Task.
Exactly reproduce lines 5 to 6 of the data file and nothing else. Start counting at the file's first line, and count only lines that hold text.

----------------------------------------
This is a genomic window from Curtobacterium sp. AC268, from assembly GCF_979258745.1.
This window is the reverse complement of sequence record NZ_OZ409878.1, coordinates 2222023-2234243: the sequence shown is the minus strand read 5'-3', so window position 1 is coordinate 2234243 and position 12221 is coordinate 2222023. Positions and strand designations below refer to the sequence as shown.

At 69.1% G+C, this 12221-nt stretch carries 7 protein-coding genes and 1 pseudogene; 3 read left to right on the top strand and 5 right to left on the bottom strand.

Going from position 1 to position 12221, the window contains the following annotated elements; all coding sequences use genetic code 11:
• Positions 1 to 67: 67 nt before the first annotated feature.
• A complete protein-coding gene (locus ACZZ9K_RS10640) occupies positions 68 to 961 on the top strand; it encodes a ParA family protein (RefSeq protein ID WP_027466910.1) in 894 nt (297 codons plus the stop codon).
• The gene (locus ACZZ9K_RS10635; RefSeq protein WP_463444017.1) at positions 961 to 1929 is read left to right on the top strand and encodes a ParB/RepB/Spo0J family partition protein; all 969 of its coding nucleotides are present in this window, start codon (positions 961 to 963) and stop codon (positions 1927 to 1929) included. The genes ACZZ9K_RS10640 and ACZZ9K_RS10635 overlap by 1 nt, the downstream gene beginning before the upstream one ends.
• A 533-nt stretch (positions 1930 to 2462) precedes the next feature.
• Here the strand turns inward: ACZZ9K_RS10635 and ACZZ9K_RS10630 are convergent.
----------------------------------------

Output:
• Positions 1 to 67: 67 nt before the first annotated feature.
• A complete protein-coding gene (locus ACZZ9K_RS10640) occupies positions 68 to 961 on the top strand; it encodes a ParA family protein (RefSeq protein ID WP_027466910.1) in 894 nt (297 codons plus the stop codon).